The last national railroad work stoppage occurred in 1992 and was ended by congressional action.

Railway Age reported on its website that it had obtained a draft of the joint resolution that will be voted on by the House today.

The resolution cites the Commerce Clause of the Constitution as giving Congress the authority to ensure the uninterrupted operation of essential transportation services.

The magazine’s report said House rules require only 15 minutes of debate on each side and do not provide for “holds” or “filibusters.”

But the Senate does allow for unlimited debate although Senate Majority Leader Schumer is expected to seek unanimous consent  to send the House resolution to the Senate floor for a vote, where it would need only 51 votes for passage.

If even one senator objects to the call for unanimous consent, Senate rules require 30 hours of debate, one intervening day and 60 votes to cut off debate and advance the bill to the floor for a vote.

Railway Age reported that if the bid for unanimous consist fails, there is expected to be enough Republicans in favor of cutting off debate although that might mean the proceedings will linger into the weekend.

The Railway Age report said that as of Tuesday night neither of the two largest railroad labor unions or the National Carriers’ Conference Committee had issued statements on the prospect of congressional action to avert a railroad work stoppage.

Adirondack to Return in 2023

November 29, 2022

Amtrak recently said it would resume operating the New York-Montreal Adirondack in 2023 but did not give a date.

The service, which is funded by the State of New York, has been suspended March 2020 when the COVID-19 pandemic took hold. At the time, the border between the United States and Canada was closed.

It has since reopened and Amtrak service to Toronto and Vancouver, British Columbia has resumed.

A New York state legislator told local news media that Amtrak is working to get its crews re-qualified to operate in Canada.

BNSF Replaces Semaphores on SW Chief Route

November 29, 2022

Twenty-two semaphore signals have been replaced in New Mexico by BNSF on the route used by Amtrak’s Chicago-Los Angeles Southwest Chief.

The signals, which originally had been installed by the Santa Fe, were removed on Nov. 18-19 on the BNSF Glorieta Subdivision.

They stood between Las Vegas and Bernal, and were the last of their type still in use on a Class I railroad in the United States. 

BNSF has been replacing in recent years semaphore signals used on the Chief’s route.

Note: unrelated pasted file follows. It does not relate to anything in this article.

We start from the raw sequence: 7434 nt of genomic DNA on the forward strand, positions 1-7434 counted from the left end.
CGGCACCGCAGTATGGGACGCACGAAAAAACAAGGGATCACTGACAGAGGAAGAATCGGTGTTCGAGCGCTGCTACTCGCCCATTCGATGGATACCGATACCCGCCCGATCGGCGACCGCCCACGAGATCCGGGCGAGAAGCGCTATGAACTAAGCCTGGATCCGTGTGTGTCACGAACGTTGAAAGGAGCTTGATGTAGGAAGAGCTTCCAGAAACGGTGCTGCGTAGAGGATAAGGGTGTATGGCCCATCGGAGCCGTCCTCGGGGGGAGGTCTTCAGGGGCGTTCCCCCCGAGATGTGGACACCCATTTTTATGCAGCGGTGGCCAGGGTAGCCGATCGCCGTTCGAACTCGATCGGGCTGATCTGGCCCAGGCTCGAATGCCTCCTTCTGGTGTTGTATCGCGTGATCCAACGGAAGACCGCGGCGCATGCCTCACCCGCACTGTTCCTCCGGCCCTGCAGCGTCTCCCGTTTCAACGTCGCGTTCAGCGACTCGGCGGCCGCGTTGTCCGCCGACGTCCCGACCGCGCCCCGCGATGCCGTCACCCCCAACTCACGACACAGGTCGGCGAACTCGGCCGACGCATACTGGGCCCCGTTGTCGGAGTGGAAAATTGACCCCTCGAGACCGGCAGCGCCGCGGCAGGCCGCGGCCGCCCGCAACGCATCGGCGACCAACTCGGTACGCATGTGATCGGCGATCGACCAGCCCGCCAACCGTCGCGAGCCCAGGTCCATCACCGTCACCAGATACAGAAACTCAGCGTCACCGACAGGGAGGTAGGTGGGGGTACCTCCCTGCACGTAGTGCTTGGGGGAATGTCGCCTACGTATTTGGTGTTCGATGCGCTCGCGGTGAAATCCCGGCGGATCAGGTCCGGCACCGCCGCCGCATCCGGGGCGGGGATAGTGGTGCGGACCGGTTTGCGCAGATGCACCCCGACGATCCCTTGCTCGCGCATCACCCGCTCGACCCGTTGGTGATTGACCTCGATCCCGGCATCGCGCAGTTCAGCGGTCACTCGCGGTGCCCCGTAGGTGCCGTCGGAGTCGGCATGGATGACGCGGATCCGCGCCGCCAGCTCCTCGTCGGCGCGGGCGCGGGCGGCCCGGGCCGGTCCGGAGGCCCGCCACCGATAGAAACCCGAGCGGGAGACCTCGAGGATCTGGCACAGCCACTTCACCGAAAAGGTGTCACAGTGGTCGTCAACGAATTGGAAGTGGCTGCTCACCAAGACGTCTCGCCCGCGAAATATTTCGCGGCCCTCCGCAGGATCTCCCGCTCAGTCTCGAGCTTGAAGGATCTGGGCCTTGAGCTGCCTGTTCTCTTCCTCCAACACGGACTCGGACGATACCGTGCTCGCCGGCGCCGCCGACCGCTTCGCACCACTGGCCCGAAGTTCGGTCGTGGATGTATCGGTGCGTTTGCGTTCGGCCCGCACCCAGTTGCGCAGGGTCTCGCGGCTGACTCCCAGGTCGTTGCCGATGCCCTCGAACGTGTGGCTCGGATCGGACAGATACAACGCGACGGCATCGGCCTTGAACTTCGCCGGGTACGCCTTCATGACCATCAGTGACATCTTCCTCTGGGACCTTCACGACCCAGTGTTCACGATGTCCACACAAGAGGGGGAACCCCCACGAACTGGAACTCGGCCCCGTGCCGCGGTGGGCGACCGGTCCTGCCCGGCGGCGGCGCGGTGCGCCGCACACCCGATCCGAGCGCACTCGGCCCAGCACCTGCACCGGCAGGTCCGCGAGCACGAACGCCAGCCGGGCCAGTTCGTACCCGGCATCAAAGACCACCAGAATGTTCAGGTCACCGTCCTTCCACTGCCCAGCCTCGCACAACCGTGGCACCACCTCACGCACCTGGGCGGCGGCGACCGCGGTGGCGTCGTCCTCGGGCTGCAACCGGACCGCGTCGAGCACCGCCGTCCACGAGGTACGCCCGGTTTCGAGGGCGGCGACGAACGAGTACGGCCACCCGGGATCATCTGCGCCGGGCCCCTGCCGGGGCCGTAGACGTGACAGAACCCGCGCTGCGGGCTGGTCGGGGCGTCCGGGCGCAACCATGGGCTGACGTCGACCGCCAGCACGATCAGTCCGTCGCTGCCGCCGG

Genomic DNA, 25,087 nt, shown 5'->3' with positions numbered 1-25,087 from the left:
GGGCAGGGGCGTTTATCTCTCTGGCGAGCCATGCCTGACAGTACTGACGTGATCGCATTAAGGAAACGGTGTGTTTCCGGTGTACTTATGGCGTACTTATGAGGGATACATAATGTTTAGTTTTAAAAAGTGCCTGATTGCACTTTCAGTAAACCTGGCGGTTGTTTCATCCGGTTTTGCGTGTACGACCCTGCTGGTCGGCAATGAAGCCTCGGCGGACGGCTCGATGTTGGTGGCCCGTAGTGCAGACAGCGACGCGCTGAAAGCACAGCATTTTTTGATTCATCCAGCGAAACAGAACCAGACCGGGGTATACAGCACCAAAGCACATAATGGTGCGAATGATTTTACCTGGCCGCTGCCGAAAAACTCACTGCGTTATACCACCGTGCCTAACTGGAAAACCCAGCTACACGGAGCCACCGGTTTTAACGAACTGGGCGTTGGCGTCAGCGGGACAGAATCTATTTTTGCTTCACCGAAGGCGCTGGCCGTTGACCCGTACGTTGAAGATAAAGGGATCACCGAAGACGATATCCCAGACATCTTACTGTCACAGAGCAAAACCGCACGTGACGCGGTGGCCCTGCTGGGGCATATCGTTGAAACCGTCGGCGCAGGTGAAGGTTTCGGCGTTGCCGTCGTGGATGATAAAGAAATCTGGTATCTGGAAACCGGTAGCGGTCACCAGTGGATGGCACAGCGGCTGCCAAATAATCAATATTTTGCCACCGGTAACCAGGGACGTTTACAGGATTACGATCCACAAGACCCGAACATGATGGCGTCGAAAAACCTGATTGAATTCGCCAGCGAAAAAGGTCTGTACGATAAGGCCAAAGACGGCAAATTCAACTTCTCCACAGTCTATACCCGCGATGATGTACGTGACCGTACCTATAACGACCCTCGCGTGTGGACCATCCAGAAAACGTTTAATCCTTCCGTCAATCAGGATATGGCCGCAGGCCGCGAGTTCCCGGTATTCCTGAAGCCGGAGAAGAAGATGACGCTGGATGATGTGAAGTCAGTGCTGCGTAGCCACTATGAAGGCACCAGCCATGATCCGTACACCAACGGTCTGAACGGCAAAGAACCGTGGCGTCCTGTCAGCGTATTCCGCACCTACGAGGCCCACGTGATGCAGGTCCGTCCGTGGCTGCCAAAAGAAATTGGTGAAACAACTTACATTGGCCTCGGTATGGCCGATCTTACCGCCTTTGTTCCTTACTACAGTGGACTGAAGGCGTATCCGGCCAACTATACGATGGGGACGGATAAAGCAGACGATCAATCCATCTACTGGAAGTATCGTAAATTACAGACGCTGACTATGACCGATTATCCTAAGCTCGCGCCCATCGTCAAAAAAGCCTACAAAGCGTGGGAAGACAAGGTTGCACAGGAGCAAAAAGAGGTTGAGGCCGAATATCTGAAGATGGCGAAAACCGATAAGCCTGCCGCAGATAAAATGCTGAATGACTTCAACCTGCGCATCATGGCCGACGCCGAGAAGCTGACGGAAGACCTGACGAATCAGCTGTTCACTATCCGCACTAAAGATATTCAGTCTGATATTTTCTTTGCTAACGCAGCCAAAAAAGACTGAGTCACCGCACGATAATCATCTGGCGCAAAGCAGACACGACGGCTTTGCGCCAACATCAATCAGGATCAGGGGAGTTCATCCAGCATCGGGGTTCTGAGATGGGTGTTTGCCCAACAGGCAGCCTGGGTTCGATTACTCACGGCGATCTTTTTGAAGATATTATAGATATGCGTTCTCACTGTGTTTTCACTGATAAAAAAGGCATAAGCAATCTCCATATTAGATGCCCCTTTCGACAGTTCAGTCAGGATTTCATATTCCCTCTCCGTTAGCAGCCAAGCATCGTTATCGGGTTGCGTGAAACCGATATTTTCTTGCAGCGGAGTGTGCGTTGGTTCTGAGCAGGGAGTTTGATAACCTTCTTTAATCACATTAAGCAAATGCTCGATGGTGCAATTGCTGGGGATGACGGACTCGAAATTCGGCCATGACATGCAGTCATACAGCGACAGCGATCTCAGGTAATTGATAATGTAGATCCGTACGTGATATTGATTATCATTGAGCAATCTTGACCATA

There remain 11 semaphore signals still in use on the route between Colmor and Wagon Mound, New Mexico, on the Raton Subdivision. Another five working semaphore signals are located west of Lamy on the State of New Mexico’s Albuquerque Subdivision.

Replacement signals for the western stretch on the Albuquerque Sub are already in place.

NEC Susquehanna River Bridge Replacement Advancing

November 29, 2022

Two contracts are expected to be awarded next year for replacement of the Susquehanna River bridge on Amtrak’s Northeast Corridor.

Plans calls for building a pair of two-track fixed bridges that will replace the existing movable bridge.

An Amtrak news release said the project also involves realigning five miles of track. The project is expected to cost $1.5 billion and involves the passenger carrier, the Maryland Department of Transportation and the Federal Railroad Administration.

The current bridge handled more than 110 trains a day for Amtrak, MARC and Norfolk Southern. It is the longest moveable bridge in the Northeast Corridor.

Amtrak said it will issue several key solicitations, including construction manager at risk for the construction of the new bridges and a design-bid-build contract for enabling works.

FRA Administrator Amit Bose said federal funding for the project is expected to come from the Infrastructure Investment and Jobs Act.

MDOT has committed $3 million toward a design grant that was recently awarded. Amtrak and MDOT are in discussions about jointly pursuing additional grant funding for the cost of construction under the Federal State Partnership Program.

The current bridge was built by the Pennsylvania Railroad and remains safe but Amtrak said it is a “significant bottleneck on the Northeast Corridor,” said Laura Mason, Amtrak executive vice president of capital delivery.

Cities Eye, Support New Amtrak Service

November 29, 2022

Although there no plans yet by Amtrak to serve Madison, Wisconsin, and Vicksburg, Mississippi, both  cities are supporting bids to create Amtrak stations.

Officials in Madison said they will begin a study in early December that will identify potential station sites.

The study will be the subject of a meeting on Dec. 7 in the Madison Municipal Building at 4:30 p.m.

Madison officials noted that extending Hiawatha Service to Madison from Milwaukee is part of the Amtrak Connects US plan. They also cited funding allocated by the Infrastructure Investment and Jobs Act for new Amtrak service.

In Vicksburg the Board of Mayor and Alderman have approved a resolution supporting development of a new Amtrak route that would serve the city.

The route would link Meridian, Mississippi, with the Dallas-Fort Work region and is part of the Louisiana 2020 Rail Plan developed by the state’s department of transportation.

The state is seeking a federal grant that would fund development of the route.